14. 14. Calculating λ(Xi) for non-leaves Xi • Suppose Xi has one child, Xc. Xc • Then: ∑ P(E ? ( X i ) = P ( E i− | X i ) = − ,XC = j | Xi) i j ∑ P(X = = j | X i ) P ( E i− | X i , X C = j ) C j ∑ P(X = j | X i ) P ( E i− | X C = j ) = C j ∑ P(X = = j | X i )?( X C = j) C j Calculating λ(Xi) for non-leaves • Now, suppose Xi has a set of children, C. • Since Xi d-separates each of its subtrees, the contribution of each subtree to λ(Xi) is independent: ∏? ? ( X i ) = P (Ei− | X i ) = ( Xi) j X j ∈C   ∏ ∑ = P( X j | X i )?( X j ) X j ∈C  X j    where λj(Xi) is the contribution to P(Ei-| Xi) of the part of the evidence lying in the subtree rooted at one of Xi’s children Xj. 14
15. 15. We are now λ-happy • So now we have a way to recursively compute all the λ(Xi)’s, starting from the root and using the leaves as the base case. • If we want, we can think of each node in the network as an autonomous processor that passes a little “λ message” to its parent. λ λ λ λ λ λ The other half of the problem • Remember, P(Xi|E) = απ(Xi)λ(Xi). Now that we have all the λ(Xi)’s, what about the π(Xi)’s? π(Xi) = P(Xi |Ei+). • What about the root of the tree, Xr? In that case, Er+ is the null set, so π(Xr) = P(Xr). No sweat. Since we also know λ(Xr), we can compute the final P(Xr). • So for an arbitrary Xi with parent Xp, let’s inductively assume we know π(Xp) and/or P(Xp|E). How do we get π(Xi)? 15
16. 16. Computing π(Xi) p( X i ) = P( X i | Ei+ ) = Xp Xi Computing π(Xi) p( X i ) = P( X i | Ei+ ) = ∑ P ( X i , X p = j | Ei+ ) j Xp Xi 16
17. 17. Computing π(Xi) p( X i ) = P( X i | Ei+ ) = ∑ P ( X i , X p = j | Ei+ ) j = ∑ P ( X i | X p = j, E ) P ( X p = j | Ei+ ) + i Xp j Xi Computing π(Xi) p( X i ) = P( X i | Ei+ ) = ∑ P ( X i , X p = j | Ei+ ) j = ∑ P ( X i | X p = j, Ei+ ) P ( X p = j | Ei+ ) Xp j = ∑ P ( X i | X p = j ) P ( X p = j | Ei+ ) j Xi 17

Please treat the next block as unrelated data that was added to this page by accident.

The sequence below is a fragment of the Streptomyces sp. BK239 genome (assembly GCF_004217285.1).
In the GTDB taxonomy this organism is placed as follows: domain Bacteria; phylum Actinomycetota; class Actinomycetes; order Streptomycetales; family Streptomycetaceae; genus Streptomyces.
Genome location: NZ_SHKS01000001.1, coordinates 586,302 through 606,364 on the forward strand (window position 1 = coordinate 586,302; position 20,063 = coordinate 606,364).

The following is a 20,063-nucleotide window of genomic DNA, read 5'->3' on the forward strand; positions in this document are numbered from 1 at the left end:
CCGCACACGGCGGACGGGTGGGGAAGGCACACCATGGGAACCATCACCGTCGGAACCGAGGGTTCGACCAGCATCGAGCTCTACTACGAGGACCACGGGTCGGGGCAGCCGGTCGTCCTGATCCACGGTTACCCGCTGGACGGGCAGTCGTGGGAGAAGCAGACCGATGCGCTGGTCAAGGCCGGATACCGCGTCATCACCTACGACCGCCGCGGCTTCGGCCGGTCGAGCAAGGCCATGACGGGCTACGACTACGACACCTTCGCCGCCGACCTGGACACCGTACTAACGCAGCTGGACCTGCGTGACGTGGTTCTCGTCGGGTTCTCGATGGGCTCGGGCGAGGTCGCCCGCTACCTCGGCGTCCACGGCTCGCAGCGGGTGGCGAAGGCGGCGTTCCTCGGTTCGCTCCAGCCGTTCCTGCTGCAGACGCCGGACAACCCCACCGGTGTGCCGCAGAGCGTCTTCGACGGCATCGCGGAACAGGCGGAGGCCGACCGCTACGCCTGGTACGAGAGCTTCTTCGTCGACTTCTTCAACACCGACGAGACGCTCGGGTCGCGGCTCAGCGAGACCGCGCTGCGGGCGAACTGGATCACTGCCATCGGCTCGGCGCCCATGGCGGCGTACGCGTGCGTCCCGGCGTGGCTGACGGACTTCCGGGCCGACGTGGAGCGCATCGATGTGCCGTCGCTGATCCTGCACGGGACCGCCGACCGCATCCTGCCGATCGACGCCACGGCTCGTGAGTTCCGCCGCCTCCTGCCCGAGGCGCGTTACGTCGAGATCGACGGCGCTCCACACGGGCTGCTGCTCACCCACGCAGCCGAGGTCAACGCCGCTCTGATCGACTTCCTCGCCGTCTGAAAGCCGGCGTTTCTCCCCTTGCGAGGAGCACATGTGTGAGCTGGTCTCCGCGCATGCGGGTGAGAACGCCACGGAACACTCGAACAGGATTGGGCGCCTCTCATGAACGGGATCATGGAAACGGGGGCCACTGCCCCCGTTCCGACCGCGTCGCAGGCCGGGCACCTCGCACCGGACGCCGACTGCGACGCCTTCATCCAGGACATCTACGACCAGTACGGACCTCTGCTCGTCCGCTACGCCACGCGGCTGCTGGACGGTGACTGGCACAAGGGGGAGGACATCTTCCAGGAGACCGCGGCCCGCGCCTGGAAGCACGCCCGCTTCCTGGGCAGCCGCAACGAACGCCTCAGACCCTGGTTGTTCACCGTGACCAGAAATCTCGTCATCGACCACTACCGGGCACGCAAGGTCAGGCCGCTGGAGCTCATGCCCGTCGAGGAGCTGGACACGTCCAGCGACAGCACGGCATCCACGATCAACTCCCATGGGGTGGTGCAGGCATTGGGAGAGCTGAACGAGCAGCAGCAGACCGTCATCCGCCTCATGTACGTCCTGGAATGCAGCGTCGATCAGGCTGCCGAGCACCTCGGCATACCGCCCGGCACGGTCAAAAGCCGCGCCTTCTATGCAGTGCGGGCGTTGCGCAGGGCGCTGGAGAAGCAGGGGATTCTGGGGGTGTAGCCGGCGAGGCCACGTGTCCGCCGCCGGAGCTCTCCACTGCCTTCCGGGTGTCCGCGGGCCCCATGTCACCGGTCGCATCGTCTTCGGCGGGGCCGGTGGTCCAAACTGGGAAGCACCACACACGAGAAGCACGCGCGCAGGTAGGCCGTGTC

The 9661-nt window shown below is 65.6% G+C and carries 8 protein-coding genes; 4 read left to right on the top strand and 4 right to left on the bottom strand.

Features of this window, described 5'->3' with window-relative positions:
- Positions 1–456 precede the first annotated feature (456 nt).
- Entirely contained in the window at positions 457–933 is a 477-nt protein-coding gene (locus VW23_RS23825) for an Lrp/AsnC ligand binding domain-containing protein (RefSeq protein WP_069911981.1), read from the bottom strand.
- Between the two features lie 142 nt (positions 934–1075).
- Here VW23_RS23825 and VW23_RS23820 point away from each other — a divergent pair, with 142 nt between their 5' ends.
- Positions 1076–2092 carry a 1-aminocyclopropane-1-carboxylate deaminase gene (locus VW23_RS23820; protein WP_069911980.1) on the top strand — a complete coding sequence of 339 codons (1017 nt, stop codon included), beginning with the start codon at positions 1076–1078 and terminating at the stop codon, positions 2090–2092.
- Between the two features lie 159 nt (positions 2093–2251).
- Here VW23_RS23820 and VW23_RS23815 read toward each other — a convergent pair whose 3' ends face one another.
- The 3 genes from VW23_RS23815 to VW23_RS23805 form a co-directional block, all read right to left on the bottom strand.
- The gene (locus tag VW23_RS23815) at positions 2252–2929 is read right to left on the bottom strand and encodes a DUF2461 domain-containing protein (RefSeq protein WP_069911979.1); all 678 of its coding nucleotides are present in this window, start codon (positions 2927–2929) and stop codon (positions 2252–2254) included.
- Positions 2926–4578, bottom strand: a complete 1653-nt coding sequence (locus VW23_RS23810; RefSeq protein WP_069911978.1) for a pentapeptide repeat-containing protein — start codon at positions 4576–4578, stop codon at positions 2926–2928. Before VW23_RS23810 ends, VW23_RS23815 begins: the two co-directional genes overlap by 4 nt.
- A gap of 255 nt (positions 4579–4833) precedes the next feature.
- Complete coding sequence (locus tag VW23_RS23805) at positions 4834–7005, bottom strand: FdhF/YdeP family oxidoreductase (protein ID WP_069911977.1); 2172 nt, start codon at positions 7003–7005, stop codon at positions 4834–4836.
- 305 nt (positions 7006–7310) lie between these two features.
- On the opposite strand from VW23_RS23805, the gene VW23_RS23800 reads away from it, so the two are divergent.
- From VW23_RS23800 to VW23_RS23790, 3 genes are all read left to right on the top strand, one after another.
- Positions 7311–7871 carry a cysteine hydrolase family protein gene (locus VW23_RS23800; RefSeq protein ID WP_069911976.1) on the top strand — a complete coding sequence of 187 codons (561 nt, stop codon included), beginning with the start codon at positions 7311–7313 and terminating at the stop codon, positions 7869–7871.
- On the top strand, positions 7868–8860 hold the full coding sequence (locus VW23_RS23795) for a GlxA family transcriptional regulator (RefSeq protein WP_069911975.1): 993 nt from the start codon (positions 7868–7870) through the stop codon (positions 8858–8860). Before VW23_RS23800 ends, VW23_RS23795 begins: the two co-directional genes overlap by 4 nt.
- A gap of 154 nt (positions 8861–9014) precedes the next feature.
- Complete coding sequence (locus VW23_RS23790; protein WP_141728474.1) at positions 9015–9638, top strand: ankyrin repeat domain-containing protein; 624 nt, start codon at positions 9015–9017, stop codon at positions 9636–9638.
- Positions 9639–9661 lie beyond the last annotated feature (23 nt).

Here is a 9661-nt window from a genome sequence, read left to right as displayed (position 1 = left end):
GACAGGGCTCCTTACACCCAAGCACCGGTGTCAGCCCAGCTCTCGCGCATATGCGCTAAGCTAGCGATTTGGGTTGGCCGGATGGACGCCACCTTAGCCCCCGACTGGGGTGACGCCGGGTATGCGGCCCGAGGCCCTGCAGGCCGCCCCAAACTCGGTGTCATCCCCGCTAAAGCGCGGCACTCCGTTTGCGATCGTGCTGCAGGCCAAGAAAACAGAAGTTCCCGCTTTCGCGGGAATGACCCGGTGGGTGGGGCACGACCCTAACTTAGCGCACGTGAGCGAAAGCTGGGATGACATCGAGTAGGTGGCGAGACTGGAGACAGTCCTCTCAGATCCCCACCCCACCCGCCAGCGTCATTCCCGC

18. 18. Computing π(Xi) p( X i ) = P( X i | Ei+ ) = ∑ P ( X i , X p = j | Ei+ ) j = ∑ P ( X i | X p = j, E ) P ( X p = j | Ei+ ) + i Xp j = ∑ P ( X i | X p = j ) P ( X p = j | Ei+ ) j Xi P( X p = j | E) = ∑ P( X i | X p = j ) ? i ( X p = j) j Computing π(Xi) p( X i ) = P ( X i | Ei+ ) = ∑ P( X i , X p = j | Ei+ ) j = ∑ P ( X i | X p = j, Ei+ ) P( X p = j | Ei+ ) j Xp = ∑ P ( X i | X p = j) P( X p = j | Ei+ ) j Xi P( X p = j | E ) = ∑ P ( X i | X p = j) ? i ( X p = j) j = ∑ P ( X i | X p = j)p i ( X p = j) j P( X p | E ) Where πi(Xp) is defined as ?i(X p) 18
19. 19. We’re done. Yay! • Thus we can compute all the π(Xi)’s, and, in turn, all the P(Xi|E)’s. • Can think of nodes as autonomous processors passing λ and π messages to their neighbors λ λ ππ λ λ λ λ ππ ππ Conjunctive queries • What if we want, e.g., P(A, B | C) instead of just marginal distributions P(A | C) and P(B | C)? • Just use chain rule: • P(A, B | C) = P(A | C) P(B | A, C) • Each of the latter probabilities can be computed using the technique just discussed. 19
20. 20. Polytrees • Technique can be generalized to polytrees: undirected versions of the graphs are still trees, but nodes can have more than one parent Dealing with cycles • Can deal with undirected cycles in graph by • clustering variables together A A B C BC D D Set to 1 Set to 0 • Conditioning 20
21. 21. Join trees • Arbitrary Bayesian network can be transformed via some evil graph-theoretic magic into a join tree in which a similar method can be employed. ABC A B C BCD BCD E D G DF F In the worst case the join tree nodes must take on exponentially many combinations of values, but often works well in practice 21